Electoral Commission briefing on Lobbying Bill
The Electoral Commission which was not consulted by the government before it developed its controversial Transparency of Lobbying, Non-Party Campaigning and Trade Union Administration Bill, which is in Committee stage in the House of Lords. The EC sent a briefing to peers yesterday (4 November 2013), backing a pause. It reads as follows:
Timing of legislation and implications for the Electoral Commission
"Following the publication in late October of a report on the Bill by the Commission for Civil Society and Democratic Engagement, which recommends a period of consultation before the Bill makes further progress, we have been asked for our views of the impact such a delay in the Bill’s progress could have.
"We have previously agreed with the views put forward by bodies such as the Lords Constitution Committee, the Joint Committee on Human Rights and the Political and Constitutional Reform Committee that Part 2 of the Bill would have benefitted from further scrutiny before it was introduced. However, given the complexities of the regulatory regime around third party campaigning, we have also been clear that any changes to the regime should be in place in good time before the beginning of the regulated period for the 2015 UK Parliamentary general election. The Bill currently provides for that regulated period to begin on 23 May 2014, the day after the 2014 European Parliament elections.
"Should Parliament decide that a period of consultation is desirable before the Bill makes further progress, we would recommend that the start of the regulated period for the 2015 general election be delayed by an appropriate period. Unless this is done, we would be unlikely to be able to put in place appropriate guidance for campaigners before the start of the regulated period, or to prepare to implement an effective enforcement regime. Similarly, campaigners need to have time to understand and prepare to comply with the regime before it comes into effect."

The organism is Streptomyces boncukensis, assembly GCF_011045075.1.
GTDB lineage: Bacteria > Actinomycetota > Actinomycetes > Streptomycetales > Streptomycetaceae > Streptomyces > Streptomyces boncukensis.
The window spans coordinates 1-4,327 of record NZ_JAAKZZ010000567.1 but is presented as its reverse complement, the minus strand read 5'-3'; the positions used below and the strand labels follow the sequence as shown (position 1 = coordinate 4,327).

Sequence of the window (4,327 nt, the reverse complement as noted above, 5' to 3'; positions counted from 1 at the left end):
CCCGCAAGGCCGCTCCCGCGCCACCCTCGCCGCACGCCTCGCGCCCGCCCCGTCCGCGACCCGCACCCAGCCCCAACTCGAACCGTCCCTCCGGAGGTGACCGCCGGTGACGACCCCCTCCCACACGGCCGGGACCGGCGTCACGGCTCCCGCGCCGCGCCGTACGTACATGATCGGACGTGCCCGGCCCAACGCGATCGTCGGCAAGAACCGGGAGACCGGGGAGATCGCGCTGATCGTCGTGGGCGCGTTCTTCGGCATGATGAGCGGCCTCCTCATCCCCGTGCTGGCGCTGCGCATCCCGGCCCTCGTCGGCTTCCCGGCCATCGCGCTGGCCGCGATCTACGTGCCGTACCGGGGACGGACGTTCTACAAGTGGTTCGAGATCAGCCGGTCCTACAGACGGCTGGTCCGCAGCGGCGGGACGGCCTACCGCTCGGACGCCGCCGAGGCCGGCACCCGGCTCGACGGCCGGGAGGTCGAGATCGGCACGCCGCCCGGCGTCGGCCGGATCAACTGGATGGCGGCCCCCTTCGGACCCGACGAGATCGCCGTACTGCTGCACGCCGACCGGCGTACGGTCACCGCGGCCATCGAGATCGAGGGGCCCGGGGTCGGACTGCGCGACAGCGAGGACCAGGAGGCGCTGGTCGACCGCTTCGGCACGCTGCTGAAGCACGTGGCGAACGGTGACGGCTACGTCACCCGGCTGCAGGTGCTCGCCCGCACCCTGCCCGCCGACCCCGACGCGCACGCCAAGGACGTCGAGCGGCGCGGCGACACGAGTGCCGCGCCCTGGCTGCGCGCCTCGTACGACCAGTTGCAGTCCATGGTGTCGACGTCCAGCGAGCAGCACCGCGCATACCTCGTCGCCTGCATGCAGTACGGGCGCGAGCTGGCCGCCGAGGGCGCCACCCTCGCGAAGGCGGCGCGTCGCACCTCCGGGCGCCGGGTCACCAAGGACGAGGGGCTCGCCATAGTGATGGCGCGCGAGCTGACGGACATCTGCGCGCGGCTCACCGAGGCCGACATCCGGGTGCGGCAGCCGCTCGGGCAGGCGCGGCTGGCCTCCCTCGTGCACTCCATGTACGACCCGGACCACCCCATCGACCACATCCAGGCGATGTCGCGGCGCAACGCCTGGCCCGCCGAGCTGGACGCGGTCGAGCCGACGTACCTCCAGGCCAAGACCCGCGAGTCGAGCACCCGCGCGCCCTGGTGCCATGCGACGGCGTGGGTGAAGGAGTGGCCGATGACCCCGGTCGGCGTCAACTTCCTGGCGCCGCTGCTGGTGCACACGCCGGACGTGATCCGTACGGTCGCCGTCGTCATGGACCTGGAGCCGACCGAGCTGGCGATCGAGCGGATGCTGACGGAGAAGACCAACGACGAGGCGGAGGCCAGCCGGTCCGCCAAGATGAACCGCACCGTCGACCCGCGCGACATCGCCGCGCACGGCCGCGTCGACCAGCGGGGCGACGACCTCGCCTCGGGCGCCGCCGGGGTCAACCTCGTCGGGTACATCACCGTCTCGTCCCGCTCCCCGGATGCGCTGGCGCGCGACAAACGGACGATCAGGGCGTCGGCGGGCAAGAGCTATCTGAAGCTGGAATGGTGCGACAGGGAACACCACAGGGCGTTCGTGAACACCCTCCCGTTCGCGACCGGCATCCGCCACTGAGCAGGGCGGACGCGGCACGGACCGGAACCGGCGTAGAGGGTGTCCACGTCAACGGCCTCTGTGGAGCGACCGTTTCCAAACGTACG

We understand that the Government approached Lord Ramsbotham to withdraw his pause motion if Government agreed to pause Part 2 only – through it being debated on days 3 and 4 of Committee stage instead of days 2 and 3. He declined to do so.
A compromise oon the threshold for registering non-party groups like charities and think tanks has also been offered, but does not go nearly far enough because here are so many other things wrong with this 'gagging' Bill: definition, constituency limits, regulatory burden, coalition working, etc.
Further updates to follow.
* Read the full CCSDE report here: 'Non-party campaigning ahead of elections' - http://www.ekklesia.co.uk/node/19330
* Ekklesia statement: http://www.ekklesia.co.uk/node/19331
* More on the Bill from Ekklesia: http://www.ekklesia.co.uk/lobbyingbill
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